In the story of the stone soup, somewhere in post-war Eastern Europe there was a great famine in which people jealously hoarded whatever food they could find, hiding it even from their friends and neighbors. One day a wandering soldier came into a village.
He was told to move on, that there was no food to be found in the village. Oh, I have everything I need,” he said. “In fact, I was thinking of making some stone soup to share with all of you.”
He pulled an iron cauldron from his wagon, filled it with water, and built a fire under it. Then, with great ceremony, he drew an ordinary-looking stone from a velvet bag and dropped it into the water. “Ahh,” the soldier said to himself rather loudly, “I do like a tasty stone soup. Of course, stone soup with cabbage — that’s hard to beat.”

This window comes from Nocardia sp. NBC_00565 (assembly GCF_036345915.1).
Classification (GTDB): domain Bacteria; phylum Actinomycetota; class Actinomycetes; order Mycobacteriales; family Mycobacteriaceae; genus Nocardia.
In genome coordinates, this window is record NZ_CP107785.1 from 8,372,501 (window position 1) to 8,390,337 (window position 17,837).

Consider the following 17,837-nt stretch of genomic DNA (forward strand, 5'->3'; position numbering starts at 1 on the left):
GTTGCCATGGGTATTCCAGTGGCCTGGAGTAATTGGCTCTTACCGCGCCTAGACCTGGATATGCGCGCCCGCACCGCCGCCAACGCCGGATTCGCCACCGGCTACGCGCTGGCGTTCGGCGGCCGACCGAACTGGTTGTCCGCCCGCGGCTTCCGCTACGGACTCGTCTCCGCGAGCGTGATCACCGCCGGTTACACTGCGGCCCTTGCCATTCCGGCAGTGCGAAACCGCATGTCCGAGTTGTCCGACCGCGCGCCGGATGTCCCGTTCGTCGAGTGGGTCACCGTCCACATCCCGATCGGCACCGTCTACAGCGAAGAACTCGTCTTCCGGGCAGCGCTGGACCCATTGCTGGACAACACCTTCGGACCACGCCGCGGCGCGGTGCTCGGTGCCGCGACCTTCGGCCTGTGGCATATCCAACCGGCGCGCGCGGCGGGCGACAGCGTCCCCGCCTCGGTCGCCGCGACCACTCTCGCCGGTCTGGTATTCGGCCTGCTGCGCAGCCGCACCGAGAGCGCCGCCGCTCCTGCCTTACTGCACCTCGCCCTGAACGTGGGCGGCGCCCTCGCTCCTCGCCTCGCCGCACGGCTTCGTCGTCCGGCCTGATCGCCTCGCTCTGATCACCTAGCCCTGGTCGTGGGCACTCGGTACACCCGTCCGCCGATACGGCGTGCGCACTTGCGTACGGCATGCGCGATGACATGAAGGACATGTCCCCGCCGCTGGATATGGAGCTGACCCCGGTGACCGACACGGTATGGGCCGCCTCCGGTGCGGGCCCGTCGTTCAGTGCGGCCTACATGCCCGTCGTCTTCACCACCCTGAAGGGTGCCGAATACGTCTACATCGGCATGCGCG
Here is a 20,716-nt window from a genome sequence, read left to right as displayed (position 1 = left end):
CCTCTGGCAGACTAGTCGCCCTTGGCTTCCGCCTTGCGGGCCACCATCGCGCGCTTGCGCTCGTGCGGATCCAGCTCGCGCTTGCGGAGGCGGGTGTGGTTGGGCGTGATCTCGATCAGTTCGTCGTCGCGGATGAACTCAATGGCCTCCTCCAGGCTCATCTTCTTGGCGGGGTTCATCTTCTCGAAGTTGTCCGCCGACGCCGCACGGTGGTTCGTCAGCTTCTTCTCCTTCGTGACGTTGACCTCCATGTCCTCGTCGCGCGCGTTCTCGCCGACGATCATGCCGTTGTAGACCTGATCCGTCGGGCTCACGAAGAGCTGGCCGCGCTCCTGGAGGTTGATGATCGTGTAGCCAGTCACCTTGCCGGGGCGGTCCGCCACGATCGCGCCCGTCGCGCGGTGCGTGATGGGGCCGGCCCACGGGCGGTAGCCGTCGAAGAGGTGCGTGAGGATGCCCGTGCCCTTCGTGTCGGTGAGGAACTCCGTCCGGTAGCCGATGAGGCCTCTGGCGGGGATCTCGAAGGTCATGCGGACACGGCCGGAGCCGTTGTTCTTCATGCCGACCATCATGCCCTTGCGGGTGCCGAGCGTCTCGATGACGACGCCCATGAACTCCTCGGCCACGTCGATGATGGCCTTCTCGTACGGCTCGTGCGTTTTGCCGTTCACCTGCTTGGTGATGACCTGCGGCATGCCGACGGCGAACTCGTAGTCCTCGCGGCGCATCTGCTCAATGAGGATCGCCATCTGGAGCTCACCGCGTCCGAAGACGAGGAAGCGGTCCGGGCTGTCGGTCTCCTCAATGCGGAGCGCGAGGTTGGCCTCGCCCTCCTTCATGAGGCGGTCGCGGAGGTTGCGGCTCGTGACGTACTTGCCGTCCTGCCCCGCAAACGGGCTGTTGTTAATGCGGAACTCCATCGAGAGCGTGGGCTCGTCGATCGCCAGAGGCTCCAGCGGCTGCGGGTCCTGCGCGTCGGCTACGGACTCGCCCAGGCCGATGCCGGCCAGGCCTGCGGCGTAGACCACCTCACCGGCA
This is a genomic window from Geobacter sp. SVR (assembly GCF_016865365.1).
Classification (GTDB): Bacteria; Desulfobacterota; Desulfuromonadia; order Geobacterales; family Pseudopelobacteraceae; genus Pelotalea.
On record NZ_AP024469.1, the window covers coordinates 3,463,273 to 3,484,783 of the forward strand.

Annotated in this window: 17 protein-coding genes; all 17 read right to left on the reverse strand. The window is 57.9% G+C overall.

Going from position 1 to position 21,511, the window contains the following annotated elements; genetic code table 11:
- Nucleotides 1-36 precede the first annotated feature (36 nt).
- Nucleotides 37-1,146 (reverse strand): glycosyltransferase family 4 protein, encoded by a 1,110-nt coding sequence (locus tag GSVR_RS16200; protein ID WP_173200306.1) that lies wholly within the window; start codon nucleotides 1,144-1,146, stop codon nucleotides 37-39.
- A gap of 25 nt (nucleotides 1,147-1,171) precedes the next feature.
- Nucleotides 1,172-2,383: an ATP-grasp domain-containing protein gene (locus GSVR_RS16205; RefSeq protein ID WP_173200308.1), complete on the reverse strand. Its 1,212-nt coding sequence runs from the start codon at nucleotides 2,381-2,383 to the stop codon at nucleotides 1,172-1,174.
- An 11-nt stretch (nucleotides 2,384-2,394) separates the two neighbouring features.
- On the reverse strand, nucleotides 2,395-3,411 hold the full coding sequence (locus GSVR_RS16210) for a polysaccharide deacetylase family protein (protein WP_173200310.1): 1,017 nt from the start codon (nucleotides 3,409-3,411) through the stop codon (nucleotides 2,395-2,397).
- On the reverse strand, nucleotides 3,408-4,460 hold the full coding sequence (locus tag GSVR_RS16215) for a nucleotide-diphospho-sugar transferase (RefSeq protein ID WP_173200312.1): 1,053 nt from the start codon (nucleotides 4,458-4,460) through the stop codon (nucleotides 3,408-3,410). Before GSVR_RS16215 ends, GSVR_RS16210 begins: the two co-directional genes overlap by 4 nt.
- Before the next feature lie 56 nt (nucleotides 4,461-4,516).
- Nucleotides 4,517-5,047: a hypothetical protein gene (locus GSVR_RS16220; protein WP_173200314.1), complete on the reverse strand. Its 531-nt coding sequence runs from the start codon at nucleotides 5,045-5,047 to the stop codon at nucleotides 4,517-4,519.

Soon a villager approached hesitantly, holding a cabbage he’d retrieved from its hiding place, and added it to the pot.
“You know,” the soldier remarked, “I once had stone soup with cabbage and a bit of salt beef as well …”
The village butcher managed to find some salt beef. In time, other villagers brought potatoes, onions, carrots, mushrooms, and so on, until there was indeed a delicious meal for all. The villagers offered the soldier a great deal of money for the magic stone, but he refused to sell and traveled on the next day.